As I walked into Rooftop Bar in Melbourne last Wednesday, I was suddenly set upon by my girlfriends, armed with shiny stickers and glitter for an ‘Aquavention’. It was Aqua’s final Australian show that night on their ‘Love Generation’ tour, and by God they weren’t going to rest until I gave in to those late-90s pangs of nostalgia (or was blinded by glitter bombs).
As we made our way into the Palace Theatre, it became clear that Aqua still reigns supreme for a veritable cross-section of Melbournites. The theatre was packed to the brim. Middle-aged school teachers, drag queens and girls who weren’t even born when ‘Barbie Girl’ hit the airwaves could all be seen bouncing around in excitement to the classic 90s pop tunes being played by Sydney-based supporting act, Radio Ink.
As Aqua came on stage dressed in all black and hailed by deafening screams, , they could have been mistaken for a Garbage cover band instead of the bubblegum-pop Danes we expected. Nevertheless, for what the show lacked in visuals, it more than made up in 90s club-kid energy.
The set was a mixture of crowd-rocking classics like ‘Barbie Girl’ and ‘Roses are Red’, and hits (and misses) from their new album. The Palace went wild during new tracks, ‘[Fuck me] Like a Robot’ and ‘Sucker for a Superstar [Starfucker!]’, while Aqua’s attempt at soul-searching, ‘My Mamma Said’, crashed and burned with most of the audience heading out for a cigarette after the opening chords. ‘Candyman’ had been given a grunge revamp, and had the entire theatre headbanging by the end.
Though the music was a bit all over the place, Aqua has lost none of the addictive Scandinavian energy that drew us in back in 1997. Frontwoman Lene Nystrøm spent the entire set gyrating, in black hotpants, all over the crowd and band. The mysterious guitarist, known only to us as ‘Glitter Beard’, was on more drugs than Charlie Sheen on a vision quest. From making out with the bass player during Candyman, to trying to cause his very own earthquake, he definitely stole the show.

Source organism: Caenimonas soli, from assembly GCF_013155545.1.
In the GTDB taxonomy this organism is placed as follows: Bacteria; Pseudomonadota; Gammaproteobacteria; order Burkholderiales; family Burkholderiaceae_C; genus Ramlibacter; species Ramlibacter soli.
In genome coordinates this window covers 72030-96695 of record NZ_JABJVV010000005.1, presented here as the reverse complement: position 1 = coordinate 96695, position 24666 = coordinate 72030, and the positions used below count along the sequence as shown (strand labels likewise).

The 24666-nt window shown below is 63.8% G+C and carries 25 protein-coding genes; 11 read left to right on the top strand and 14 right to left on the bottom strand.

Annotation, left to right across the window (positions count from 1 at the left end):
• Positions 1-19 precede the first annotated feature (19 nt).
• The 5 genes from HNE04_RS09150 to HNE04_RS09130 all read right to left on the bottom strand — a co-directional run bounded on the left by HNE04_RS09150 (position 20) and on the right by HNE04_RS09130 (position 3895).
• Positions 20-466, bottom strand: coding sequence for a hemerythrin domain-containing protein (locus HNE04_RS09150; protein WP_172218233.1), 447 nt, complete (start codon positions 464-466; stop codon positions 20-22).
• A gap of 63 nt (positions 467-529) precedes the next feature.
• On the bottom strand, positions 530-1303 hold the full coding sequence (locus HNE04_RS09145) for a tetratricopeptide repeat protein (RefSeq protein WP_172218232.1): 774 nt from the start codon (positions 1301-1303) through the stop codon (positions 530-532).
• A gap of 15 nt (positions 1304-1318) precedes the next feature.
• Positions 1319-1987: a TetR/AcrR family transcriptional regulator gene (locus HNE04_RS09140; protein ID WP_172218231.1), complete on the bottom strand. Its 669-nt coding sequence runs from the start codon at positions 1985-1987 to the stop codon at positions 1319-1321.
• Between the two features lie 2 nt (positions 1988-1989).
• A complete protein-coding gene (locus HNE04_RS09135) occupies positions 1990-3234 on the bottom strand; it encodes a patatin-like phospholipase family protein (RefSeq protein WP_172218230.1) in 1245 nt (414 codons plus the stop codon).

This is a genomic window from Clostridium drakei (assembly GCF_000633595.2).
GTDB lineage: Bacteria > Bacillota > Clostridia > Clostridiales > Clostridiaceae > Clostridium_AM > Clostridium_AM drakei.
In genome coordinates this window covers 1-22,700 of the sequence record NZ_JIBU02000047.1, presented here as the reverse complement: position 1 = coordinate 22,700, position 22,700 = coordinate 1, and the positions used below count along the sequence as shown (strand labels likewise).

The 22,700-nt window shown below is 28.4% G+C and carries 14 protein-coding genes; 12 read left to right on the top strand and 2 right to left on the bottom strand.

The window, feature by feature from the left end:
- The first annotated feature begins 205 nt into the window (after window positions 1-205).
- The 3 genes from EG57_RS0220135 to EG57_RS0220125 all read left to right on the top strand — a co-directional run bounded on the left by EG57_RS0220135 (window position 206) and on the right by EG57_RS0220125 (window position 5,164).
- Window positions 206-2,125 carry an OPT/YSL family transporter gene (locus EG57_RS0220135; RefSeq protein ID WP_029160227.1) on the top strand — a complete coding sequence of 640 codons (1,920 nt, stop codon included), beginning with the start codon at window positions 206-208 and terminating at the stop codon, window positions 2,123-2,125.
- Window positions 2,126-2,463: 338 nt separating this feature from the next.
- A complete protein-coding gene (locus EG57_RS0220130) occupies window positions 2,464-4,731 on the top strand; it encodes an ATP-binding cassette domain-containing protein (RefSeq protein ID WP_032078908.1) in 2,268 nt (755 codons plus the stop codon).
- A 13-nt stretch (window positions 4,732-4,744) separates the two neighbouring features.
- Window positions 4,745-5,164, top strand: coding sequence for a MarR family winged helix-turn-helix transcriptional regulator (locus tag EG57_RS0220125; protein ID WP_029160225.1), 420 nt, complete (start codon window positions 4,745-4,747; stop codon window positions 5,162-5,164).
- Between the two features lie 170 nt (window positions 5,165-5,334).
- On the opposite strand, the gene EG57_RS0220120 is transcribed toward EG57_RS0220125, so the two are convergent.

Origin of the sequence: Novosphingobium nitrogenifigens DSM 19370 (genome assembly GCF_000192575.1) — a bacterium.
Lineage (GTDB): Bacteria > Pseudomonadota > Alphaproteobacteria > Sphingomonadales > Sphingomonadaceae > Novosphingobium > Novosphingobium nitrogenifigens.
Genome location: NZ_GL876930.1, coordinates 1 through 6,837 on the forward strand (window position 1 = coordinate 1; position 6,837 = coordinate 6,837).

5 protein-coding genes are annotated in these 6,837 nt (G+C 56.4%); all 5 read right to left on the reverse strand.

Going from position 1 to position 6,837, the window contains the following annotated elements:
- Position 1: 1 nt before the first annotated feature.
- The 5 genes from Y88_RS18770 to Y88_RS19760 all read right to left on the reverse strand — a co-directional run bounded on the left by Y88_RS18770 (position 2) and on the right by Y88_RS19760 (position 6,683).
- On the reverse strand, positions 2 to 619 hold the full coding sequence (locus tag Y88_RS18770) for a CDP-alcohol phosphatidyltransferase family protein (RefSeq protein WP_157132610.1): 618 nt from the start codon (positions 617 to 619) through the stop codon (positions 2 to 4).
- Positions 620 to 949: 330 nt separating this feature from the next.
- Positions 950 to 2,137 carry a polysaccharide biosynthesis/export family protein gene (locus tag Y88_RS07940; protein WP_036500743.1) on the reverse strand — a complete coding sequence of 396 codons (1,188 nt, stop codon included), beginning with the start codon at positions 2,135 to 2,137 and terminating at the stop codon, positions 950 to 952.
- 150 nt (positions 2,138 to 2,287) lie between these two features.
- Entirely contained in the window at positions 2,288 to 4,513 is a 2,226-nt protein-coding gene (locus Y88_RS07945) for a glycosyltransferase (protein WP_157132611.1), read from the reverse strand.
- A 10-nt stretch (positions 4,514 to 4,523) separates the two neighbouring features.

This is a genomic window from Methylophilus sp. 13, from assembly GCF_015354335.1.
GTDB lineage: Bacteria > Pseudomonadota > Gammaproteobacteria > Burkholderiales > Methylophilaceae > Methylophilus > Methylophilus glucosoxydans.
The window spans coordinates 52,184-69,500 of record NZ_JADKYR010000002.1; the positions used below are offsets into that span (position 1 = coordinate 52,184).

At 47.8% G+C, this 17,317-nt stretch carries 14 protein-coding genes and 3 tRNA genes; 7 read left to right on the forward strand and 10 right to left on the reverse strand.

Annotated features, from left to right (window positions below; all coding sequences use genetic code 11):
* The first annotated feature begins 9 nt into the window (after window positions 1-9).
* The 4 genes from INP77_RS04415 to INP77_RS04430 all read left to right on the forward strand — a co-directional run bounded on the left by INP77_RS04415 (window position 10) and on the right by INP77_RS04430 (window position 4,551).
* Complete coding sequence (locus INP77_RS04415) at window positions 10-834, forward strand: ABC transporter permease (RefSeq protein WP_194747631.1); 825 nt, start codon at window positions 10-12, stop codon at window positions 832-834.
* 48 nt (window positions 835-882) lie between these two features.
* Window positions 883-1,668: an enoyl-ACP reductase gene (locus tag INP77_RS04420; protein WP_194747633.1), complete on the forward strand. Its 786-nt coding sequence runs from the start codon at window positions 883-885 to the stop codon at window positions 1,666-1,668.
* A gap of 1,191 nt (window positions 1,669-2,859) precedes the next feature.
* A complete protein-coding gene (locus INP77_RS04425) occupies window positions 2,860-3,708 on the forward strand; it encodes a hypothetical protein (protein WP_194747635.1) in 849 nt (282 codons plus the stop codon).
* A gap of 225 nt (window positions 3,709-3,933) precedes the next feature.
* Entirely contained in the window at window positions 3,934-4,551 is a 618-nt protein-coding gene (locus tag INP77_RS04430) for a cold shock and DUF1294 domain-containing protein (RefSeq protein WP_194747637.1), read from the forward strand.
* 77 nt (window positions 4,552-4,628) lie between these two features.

The night climaxed (and so did a few of our neighbours) during the encore, when frontman René Dif appeared right in the middle of our group to sing the chorus of ‘Roses are Red’. Needless to say, the seven-year old girl in me lost her proverbial shit, which cast a bubblegum pink sheen over the entire evening.
All in all, though Aqua may never escape from the shadow of its 90s Europop success, they can still bring sparkly tears to the eyes of our Love Generation.
We acknowledge the Ngunnawal and Ngambri people, who are the Traditional Custodians of the land on which Woroni, Woroni Radio and Woroni TV are created, edited, published, printed and distributed. We pay our respects to Elders past and present and emerging. We acknowledge that the name Woroni was taken from the Wadi Wadi Nation without permission, and we are striving to do better for future reconciliation.